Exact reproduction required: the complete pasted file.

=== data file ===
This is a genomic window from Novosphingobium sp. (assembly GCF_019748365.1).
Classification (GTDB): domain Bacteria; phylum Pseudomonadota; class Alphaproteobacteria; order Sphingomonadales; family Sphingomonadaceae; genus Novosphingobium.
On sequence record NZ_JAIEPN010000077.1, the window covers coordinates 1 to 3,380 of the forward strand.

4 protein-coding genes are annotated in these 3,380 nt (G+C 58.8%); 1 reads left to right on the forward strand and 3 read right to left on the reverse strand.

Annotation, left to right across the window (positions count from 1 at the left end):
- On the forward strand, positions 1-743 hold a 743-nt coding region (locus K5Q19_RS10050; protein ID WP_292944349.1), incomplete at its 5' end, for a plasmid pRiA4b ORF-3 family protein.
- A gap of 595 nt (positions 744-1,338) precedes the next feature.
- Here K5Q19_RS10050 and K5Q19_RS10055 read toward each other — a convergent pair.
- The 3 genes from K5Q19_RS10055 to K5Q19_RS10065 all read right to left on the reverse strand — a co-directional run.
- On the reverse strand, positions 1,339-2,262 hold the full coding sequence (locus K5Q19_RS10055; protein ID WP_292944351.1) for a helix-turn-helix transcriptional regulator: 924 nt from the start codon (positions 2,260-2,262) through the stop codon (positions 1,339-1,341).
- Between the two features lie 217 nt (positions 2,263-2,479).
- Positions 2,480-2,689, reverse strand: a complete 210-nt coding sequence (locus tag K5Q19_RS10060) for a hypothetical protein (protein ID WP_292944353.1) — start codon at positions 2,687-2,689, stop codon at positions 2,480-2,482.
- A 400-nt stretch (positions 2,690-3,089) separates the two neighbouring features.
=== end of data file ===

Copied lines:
This is a genomic window from Novosphingobium sp. (assembly GCF_019748365.1).
Classification (GTDB): domain Bacteria; phylum Pseudomonadota; class Alphaproteobacteria; order Sphingomonadales; family Sphingomonadaceae; genus Novosphingobium.
On sequence record NZ_JAIEPN010000077.1, the window covers coordinates 1 to 3,380 of the forward strand.

4 protein-coding genes are annotated in these 3,380 nt (G+C 58.8%); 1 reads left to right on the forward strand and 3 read right to left on the reverse strand.

Annotation, left to right across the window (positions count from 1 at the left end):
- On the forward strand, positions 1-743 hold a 743-nt coding region (locus K5Q19_RS10050; protein ID WP_292944349.1), incomplete at its 5' end, for a plasmid pRiA4b ORF-3 family protein.
- A gap of 595 nt (positions 744-1,338) precedes the next feature.
- Here K5Q19_RS10050 and K5Q19_RS10055 read toward each other — a convergent pair.
- The 3 genes from K5Q19_RS10055 to K5Q19_RS10065 all read right to left on the reverse strand — a co-directional run.
- On the reverse strand, positions 1,339-2,262 hold the full coding sequence (locus K5Q19_RS10055; protein ID WP_292944351.1) for a helix-turn-helix transcriptional regulator: 924 nt from the start codon (positions 2,260-2,262) through the stop codon (positions 1,339-1,341).
- Between the two features lie 217 nt (positions 2,263-2,479).
- Positions 2,480-2,689, reverse strand: a complete 210-nt coding sequence (locus tag K5Q19_RS10060) for a hypothetical protein (protein ID WP_292944353.1) — start codon at positions 2,687-2,689, stop codon at positions 2,480-2,482.
- A 400-nt stretch (positions 2,690-3,089) separates the two neighbouring features.